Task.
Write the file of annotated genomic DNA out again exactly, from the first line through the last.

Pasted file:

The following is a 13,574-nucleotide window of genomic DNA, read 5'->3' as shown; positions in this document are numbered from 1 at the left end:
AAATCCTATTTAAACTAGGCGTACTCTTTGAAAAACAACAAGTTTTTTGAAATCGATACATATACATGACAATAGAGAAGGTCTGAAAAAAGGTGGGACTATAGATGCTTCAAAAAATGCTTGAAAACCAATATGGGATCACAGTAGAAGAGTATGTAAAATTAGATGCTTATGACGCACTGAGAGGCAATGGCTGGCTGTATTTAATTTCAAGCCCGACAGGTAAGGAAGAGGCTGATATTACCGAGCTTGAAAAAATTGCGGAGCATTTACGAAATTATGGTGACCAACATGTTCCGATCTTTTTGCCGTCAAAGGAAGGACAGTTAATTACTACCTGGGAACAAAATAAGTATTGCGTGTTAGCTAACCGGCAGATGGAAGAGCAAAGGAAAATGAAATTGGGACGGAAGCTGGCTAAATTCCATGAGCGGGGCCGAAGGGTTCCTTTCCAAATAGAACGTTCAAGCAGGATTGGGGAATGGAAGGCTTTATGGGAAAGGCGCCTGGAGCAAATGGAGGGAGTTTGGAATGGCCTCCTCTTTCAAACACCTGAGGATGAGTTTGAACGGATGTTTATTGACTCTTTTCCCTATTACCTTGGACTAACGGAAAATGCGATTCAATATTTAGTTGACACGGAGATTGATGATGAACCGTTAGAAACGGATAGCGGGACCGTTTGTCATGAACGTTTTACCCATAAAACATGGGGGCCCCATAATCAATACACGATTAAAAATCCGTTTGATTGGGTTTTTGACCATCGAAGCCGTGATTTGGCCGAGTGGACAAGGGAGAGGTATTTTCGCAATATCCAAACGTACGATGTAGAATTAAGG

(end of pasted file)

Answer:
The following is a 13,574-nucleotide window of genomic DNA, read 5'->3' as shown; positions in this document are numbered from 1 at the left end:
AAATCCTATTTAAACTAGGCGTACTCTTTGAAAAACAACAAGTTTTTTGAAATCGATACATATACATGACAATAGAGAAGGTCTGAAAAAAGGTGGGACTATAGATGCTTCAAAAAATGCTTGAAAACCAATATGGGATCACAGTAGAAGAGTATGTAAAATTAGATGCTTATGACGCACTGAGAGGCAATGGCTGGCTGTATTTAATTTCAAGCCCGACAGGTAAGGAAGAGGCTGATATTACCGAGCTTGAAAAAATTGCGGAGCATTTACGAAATTATGGTGACCAACATGTTCCGATCTTTTTGCCGTCAAAGGAAGGACAGTTAATTACTACCTGGGAACAAAATAAGTATTGCGTGTTAGCTAACCGGCAGATGGAAGAGCAAAGGAAAATGAAATTGGGACGGAAGCTGGCTAAATTCCATGAGCGGGGCCGAAGGGTTCCTTTCCAAATAGAACGTTCAAGCAGGATTGGGGAATGGAAGGCTTTATGGGAAAGGCGCCTGGAGCAAATGGAGGGAGTTTGGAATGGCCTCCTCTTTCAAACACCTGAGGATGAGTTTGAACGGATGTTTATTGACTCTTTTCCCTATTACCTTGGACTAACGGAAAATGCGATTCAATATTTAGTTGACACGGAGATTGATGATGAACCGTTAGAAACGGATAGCGGGACCGTTTGTCATGAACGTTTTACCCATAAAACATGGGGGCCCCATAATCAATACACGATTAAAAATCCGTTTGATTGGGTTTTTGACCATCGAAGCCGTGATTTGGCCGAGTGGACAAGGGAGAGGTATTTTCGCAATATCCAAACGTACGATGTAGAATTAAGG